GSoC 2020 Project Update(UFS2): Reading Files

Blog post by SuhelMehta on Wed, 2020-08-26 16:40

Hello Everyone!

This is my third post related to my project, Adding UFS2 file system in Haiku

The link below provides the patches that I have worked on till now.

Know more

Work done till now

The following points briefly describes what I have done till now:

  • Reading a file in a UFS2 formatted disk

    • Implemented ufs2_open(), ufs2_read() in kernel_interface.cpp
  • Reading data from block pointers

    • Modified struct ufs2_inode in Inode.h
    • Implemented GetBlockPointer(), GetIndirectBlockPointer(), GetDoubleIndirectBlockPtr(), GetTripleIndirectBlockPtr() to get the block pointer from ufs2_inode
  • Get the block from file offset

    • Implemented FindBlock() and ReadAt() in Inode.cpp
  • Modified DirectoryIterator::GetNext() to use ReadAt()

Reading files

UFS2 divides file system into blocks that are made up of fragments and size of block and fragments are written in super block(fs_bsize and fs_fsize in ufs2.h). Let us consider that the block size is 32 KB or 32768 Bytes and fragment size is 4 KB or 4096 Bytes. When ufs2_read() is called it is provided with a pos parameter (Or we can say the number of bytes already read in a file or file_offset). Now the content of the file is in direct blocks and each block is 32KB long. Now from file_offset we can calculate the number of direct block(file_offset / size_of_direct_block) at which content is present. If the number is greater than 11 then it means that content will move to a direct block but in order to reach that direct block we have to first reach the position of the indirect block that contains the pointer to the 12th direct block. Now the total number of direct block pointers in an indirect block can be size_of_direct_block / 8 (let us say that 32768/8 is 4096, means 4096 direct block pointers in an indirect block, so file of size 128MB can be stored in indirect blocks). Hence the total file that can be stored in the first twelve direct blocks + indirect blocks is 128.384MB.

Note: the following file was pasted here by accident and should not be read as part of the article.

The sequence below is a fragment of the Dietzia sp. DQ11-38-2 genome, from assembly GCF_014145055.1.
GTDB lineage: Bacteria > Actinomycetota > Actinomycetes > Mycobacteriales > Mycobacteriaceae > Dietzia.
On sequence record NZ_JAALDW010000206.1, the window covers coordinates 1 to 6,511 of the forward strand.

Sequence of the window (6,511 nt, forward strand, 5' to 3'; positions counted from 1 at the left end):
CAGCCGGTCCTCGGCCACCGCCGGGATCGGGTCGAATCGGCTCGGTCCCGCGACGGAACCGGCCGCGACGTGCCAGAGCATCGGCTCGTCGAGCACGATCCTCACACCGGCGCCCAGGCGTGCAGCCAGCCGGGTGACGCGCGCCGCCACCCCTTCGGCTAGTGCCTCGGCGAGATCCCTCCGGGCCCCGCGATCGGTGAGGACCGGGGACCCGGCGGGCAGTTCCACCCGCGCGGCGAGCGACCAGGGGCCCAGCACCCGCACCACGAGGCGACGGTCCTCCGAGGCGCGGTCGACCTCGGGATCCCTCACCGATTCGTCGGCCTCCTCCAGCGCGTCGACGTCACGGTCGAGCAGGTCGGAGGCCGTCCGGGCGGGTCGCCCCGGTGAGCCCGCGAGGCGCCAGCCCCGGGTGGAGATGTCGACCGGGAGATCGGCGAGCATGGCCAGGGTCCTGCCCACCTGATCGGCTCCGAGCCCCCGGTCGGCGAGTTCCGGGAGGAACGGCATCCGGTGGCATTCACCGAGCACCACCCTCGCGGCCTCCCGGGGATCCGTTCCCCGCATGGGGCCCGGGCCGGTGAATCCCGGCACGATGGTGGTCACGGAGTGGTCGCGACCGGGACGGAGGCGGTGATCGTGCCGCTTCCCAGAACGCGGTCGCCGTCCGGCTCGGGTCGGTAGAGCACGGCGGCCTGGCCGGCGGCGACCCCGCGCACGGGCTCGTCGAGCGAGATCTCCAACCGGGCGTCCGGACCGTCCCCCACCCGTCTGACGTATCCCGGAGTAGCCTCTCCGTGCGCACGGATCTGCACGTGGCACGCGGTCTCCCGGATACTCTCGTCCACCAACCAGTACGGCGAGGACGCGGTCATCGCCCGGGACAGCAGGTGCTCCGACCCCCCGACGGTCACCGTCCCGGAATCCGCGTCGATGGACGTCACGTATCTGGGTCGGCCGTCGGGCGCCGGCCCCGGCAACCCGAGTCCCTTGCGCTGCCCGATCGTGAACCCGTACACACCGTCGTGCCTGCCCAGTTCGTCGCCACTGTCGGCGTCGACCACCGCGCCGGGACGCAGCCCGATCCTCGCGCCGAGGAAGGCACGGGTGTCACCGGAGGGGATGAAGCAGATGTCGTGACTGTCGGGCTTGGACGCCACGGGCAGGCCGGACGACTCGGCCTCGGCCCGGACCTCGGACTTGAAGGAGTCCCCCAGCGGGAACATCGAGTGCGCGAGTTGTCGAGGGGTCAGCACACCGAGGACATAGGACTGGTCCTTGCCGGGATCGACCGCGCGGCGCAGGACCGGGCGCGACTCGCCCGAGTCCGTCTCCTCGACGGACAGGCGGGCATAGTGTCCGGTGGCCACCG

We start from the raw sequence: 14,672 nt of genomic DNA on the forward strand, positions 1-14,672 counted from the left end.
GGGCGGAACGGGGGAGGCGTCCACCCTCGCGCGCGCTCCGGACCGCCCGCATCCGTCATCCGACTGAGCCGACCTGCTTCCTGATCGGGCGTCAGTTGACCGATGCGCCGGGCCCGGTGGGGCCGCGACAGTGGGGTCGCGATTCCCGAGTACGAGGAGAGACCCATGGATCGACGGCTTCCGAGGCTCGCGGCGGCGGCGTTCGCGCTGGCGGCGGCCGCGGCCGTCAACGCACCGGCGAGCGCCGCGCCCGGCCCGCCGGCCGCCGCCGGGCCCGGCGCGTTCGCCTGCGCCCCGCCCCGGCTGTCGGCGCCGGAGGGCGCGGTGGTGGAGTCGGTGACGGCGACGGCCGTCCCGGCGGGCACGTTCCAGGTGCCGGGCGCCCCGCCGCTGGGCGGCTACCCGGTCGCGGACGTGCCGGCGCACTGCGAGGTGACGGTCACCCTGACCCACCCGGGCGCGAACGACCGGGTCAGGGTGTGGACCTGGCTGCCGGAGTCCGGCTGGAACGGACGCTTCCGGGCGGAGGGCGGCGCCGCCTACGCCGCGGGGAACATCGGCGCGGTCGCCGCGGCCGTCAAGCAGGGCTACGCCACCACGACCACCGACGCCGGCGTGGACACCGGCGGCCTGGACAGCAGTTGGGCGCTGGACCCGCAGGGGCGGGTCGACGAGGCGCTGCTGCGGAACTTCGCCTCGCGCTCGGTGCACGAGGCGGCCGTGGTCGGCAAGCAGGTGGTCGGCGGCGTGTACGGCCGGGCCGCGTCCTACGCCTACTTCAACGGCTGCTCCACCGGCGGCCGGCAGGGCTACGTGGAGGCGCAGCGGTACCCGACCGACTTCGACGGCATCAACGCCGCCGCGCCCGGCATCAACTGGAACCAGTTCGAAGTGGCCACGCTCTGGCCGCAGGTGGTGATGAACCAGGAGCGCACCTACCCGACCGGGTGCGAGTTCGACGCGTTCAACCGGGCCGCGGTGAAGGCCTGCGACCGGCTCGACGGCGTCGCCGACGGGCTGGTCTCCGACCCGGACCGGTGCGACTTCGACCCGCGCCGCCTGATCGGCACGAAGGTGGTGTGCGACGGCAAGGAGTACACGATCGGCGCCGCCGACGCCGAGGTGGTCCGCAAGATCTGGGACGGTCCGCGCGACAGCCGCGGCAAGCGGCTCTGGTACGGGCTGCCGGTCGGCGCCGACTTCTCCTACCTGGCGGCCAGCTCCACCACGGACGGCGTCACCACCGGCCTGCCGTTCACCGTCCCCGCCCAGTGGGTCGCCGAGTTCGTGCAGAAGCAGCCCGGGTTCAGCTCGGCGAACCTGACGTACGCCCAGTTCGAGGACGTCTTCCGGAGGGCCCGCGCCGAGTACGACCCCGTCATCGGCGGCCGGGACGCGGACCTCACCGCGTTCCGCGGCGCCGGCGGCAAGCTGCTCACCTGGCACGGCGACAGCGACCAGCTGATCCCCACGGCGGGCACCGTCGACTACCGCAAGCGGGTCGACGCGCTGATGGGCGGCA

Similarly the double indirect blocks contain, size_of_direct_block / 8, indirect block pointers.

So, in order to reach the block we must multiply the fragment size with block pointer present in the inode.

Learning new things

It is a great learning experience for me and I have learnt new things like

  • Storage of data on the disk
  • Datatypes of C++
  • Git commands


File system implementation

UFS2 data blocks